On the other hand, the latter magnetic line sensor can measure the power generating (current density) distribution of the entire fuel cell stack without contact. Therefore, even if a cell with a power generating distribution different from the power generating distribution of another cell is stacked in the stack, it is possible to detect whether there is an abnormal cell using the distortion produced in the lines of magnetic force that extend through the stack. Because the power of the magnetic line sensor to detect an abnormal cell is low, however, it is possible that a cell adjacent to the abnormal cell may be erroneously detected as being abnormal. In minor cases, the abnormality may not be able to be detected at all. With respect to this, when there is an abnormality in a given cell, for example, that abnormality affects the power generating distribution of adjacent cells so even if a cell itself is functioning normally, its power generating distribution is different that it is normally. As a result, an adjacent normal cell may end up being erroneously detected as abnormal. Also, conversely, when the abnormality is minor, it may not be able to be detected because it may be compensated for by the power generating distribution of adjacent normal cells which reduces the change in the lines of magnetic force. Moreover, because this method detects an abnormality based on the power generating distribution of the entire stack and not by cell, it is not able to sufficiently identify an abnormal cell.

From this, it is possible that, because output is obtained with all of the sensors when power is being generated in the fuel cell, a sort of reversible abnormality or a state during a transient change, such as a temporary change in the power generating distribution from, for example, accumulation of produced water in a certain area, or a transitional difference in the power generating state of each cell during a change in the load, may be erroneously detected as an abnormality of a cell.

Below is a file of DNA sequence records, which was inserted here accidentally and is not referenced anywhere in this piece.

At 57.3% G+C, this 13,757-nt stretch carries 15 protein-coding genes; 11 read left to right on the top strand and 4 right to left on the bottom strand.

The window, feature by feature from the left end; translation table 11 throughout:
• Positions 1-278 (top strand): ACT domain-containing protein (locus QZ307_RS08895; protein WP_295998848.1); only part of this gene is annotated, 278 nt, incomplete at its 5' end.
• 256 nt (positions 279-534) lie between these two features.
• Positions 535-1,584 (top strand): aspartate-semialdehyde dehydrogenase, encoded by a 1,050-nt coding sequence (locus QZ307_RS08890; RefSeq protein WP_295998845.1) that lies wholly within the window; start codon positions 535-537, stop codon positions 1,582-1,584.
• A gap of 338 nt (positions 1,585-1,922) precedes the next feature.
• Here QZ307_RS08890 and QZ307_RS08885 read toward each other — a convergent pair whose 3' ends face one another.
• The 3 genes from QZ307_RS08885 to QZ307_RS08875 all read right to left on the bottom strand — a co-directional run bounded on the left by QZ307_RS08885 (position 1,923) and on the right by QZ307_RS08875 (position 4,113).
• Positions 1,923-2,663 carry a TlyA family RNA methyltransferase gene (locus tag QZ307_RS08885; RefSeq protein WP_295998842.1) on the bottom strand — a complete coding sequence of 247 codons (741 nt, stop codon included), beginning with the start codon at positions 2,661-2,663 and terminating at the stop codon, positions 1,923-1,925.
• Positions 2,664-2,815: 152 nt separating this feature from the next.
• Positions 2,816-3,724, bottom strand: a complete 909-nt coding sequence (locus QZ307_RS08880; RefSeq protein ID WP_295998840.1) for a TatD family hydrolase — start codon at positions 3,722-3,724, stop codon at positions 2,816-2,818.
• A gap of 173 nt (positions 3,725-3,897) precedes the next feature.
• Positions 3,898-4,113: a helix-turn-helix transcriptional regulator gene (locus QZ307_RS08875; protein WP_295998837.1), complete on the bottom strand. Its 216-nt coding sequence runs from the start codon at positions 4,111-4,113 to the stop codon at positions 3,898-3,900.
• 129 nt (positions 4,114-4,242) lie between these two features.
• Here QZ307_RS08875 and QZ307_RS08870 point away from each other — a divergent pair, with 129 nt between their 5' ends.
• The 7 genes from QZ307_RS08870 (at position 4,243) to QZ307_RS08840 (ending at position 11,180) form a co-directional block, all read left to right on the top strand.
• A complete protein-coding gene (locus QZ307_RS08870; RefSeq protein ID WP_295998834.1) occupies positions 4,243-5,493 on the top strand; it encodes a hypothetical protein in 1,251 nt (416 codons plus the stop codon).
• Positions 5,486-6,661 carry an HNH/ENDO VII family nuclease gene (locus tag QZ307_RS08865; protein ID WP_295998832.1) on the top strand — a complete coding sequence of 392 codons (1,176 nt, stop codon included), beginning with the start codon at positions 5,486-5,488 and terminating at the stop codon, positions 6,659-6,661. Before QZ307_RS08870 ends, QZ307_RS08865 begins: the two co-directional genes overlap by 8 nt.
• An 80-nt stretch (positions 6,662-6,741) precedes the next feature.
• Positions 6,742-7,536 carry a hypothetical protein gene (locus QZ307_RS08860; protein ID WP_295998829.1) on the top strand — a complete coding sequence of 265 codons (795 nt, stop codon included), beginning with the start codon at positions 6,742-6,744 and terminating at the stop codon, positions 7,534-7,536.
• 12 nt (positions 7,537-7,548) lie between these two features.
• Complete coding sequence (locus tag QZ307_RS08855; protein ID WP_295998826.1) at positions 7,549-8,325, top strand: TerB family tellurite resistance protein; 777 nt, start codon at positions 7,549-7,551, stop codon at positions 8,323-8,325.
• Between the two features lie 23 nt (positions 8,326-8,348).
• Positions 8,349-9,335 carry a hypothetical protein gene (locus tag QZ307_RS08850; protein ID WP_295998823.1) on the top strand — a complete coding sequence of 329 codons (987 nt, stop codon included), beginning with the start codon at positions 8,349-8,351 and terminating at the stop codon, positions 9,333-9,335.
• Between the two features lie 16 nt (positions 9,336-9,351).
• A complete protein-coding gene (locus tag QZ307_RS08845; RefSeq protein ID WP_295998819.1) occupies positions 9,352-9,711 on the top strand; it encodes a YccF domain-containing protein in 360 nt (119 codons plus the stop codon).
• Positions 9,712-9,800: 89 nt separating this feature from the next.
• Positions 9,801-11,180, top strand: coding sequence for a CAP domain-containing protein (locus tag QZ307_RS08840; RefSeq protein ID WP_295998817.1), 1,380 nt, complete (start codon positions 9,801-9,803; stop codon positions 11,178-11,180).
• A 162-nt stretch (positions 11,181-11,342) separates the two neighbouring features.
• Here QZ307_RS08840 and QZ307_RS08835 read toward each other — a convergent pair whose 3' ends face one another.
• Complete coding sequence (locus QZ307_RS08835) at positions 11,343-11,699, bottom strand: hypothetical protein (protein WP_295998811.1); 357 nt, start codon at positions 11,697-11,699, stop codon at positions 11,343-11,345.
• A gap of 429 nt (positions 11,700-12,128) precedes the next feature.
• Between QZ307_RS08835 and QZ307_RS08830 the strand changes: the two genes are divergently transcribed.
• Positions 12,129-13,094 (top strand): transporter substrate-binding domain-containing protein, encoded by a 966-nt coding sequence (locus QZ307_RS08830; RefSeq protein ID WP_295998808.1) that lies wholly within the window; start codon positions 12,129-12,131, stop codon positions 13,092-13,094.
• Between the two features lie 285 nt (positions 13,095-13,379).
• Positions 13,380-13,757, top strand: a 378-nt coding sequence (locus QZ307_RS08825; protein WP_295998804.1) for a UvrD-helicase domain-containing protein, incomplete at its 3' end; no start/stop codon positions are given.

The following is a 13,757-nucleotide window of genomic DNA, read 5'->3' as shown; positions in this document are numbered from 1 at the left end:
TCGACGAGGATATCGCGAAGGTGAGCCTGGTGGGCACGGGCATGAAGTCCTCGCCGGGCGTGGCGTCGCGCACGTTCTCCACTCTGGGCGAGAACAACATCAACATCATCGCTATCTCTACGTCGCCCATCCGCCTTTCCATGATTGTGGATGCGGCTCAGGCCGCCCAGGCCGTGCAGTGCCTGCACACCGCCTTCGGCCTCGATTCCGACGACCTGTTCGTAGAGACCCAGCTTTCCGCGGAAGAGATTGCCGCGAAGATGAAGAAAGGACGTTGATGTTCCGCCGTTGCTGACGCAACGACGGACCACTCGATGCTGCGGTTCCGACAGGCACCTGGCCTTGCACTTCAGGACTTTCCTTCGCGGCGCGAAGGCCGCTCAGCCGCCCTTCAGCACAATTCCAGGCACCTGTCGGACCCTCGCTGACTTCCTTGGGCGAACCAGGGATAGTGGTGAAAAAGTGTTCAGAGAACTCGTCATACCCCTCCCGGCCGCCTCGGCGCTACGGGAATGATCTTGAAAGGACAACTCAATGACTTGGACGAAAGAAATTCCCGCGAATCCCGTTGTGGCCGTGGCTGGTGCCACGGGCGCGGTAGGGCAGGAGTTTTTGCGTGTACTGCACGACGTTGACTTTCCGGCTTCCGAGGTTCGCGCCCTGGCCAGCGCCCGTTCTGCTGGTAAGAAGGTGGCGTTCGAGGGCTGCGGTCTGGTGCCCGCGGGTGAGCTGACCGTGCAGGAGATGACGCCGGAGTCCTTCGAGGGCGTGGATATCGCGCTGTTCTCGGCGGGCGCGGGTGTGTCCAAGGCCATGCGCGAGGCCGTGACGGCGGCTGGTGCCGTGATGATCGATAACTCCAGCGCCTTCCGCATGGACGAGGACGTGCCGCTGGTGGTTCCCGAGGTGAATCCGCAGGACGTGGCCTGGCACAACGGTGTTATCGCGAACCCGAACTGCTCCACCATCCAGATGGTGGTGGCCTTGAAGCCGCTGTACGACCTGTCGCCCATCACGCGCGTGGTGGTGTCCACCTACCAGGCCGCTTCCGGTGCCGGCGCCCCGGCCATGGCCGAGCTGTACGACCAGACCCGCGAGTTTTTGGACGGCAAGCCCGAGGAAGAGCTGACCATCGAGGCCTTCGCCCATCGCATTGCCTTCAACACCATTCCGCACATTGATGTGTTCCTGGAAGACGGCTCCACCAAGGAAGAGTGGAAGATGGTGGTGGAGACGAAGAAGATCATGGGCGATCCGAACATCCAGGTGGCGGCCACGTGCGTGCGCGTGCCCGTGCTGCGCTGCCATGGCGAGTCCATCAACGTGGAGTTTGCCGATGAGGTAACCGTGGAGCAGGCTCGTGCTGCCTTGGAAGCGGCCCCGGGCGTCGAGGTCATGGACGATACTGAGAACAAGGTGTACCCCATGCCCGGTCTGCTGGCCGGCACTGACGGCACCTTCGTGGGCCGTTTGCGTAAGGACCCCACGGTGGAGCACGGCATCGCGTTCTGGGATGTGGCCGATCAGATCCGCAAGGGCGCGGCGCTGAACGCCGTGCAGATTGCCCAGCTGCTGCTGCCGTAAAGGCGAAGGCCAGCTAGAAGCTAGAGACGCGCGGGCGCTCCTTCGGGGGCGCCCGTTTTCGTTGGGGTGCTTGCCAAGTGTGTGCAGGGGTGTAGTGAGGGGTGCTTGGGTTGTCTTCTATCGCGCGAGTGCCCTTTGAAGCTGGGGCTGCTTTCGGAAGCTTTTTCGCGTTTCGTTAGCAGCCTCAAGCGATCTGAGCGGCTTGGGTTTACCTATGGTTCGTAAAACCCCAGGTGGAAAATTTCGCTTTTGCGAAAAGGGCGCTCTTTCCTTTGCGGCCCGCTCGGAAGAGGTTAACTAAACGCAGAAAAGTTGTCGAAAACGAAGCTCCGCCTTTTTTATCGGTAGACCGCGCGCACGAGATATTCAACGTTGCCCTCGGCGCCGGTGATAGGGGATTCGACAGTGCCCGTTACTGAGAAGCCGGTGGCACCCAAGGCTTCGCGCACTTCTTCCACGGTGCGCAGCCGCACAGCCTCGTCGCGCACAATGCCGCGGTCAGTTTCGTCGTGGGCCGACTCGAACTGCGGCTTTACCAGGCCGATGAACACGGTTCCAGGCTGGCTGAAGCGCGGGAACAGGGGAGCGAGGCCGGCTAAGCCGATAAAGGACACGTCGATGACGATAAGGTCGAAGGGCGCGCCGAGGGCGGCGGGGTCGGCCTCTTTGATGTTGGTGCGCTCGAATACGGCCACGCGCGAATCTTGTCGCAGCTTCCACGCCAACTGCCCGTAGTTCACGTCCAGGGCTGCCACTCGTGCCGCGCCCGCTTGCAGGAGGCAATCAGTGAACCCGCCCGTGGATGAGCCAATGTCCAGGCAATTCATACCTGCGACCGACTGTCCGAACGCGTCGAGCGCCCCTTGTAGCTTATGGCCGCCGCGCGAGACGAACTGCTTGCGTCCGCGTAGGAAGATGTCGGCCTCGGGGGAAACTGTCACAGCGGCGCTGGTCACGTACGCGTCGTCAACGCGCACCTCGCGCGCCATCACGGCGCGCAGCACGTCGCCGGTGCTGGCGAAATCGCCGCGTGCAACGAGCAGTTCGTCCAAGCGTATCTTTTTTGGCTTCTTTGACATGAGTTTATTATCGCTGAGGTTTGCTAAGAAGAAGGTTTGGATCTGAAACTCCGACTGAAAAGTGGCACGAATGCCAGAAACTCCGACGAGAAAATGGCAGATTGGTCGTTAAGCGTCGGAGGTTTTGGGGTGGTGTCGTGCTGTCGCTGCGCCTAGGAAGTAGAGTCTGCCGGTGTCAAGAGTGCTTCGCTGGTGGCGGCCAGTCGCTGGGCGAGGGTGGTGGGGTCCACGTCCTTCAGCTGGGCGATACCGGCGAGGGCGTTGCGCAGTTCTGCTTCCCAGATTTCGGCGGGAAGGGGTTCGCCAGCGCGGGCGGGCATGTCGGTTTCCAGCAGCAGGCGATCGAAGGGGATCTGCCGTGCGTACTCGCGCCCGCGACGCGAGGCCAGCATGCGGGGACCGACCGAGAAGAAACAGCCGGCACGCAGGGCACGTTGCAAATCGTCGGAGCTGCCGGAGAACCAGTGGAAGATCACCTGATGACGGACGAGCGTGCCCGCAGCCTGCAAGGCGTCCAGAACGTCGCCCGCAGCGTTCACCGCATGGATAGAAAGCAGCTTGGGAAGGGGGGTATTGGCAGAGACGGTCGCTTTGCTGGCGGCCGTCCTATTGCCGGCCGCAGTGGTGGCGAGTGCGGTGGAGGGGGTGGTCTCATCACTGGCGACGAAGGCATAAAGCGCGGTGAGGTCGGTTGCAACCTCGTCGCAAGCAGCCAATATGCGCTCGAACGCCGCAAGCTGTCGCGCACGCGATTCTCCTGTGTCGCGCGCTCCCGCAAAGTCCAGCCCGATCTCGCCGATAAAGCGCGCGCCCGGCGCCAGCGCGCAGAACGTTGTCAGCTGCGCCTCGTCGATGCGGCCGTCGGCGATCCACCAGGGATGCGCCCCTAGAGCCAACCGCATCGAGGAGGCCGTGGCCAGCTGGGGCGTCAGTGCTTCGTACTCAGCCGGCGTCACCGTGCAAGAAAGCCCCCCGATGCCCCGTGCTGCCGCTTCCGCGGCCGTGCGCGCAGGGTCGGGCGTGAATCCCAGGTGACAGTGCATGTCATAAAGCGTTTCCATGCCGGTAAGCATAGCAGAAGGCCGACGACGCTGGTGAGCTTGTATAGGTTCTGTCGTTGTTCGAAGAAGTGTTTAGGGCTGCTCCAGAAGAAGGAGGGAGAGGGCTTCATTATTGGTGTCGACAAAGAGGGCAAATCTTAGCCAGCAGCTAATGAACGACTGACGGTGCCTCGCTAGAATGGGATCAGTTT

A first aspect of the invention relates to a fuel cell diagnostic apparatus that diagnoses a fuel cell in which a plurality of power generating cells are stacked together, which includes a voltage applying device that applies voltage from outside of the fuel cell; a magnetic field measuring device that measures a magnetic field in or around the fuel cell when external voltage is being applied; and a diagnostic device that diagnoses the state of the fuel cell from the measurement results of the magnetic field.

In this first aspect, a magnetic field (lines of magnetic force) is generated in or around the fuel cell by applying external voltage when power is not being generated in the fuel cell, at which time there is no effect from the transitional change that occurs when power is being generated, for example. When there is an abnormal cell in the fuel cell stack, the magnetic field (lines of magnetic force) is affected by it and becomes distorted. As a result, the presence of an abnormal cell can be detected by measuring the distortion in the magnetic field (lines of magnetic force), thereby enabling the fuel cell to be diagnosed.

Also, if a large amount of water produced in the cell disturbs the flow or diffusion of reaction gas, for example, electrolysis of water occurs at the portion where a large amount of that water is present which results in a current distribution that is different from the current distribution in other portions. Or, if a catalyst in an MEA (Membrane Electrode Assembly) is degraded, for example, current is not able to flow easily through that portion so the current distribution ends up being different than the current distribution at other portions. According to the first aspect, the magnetic field that has been affected and distorted as a result can be measured, and the location where the current distribution is different can also be detected based on the measurement results. Accordingly, the in-plane distribution of current in the power generating cell can be diagnosed based on those detection results, and further, the distribution of water in the electrolyte membrane after power is generated can be diagnosed based on those results.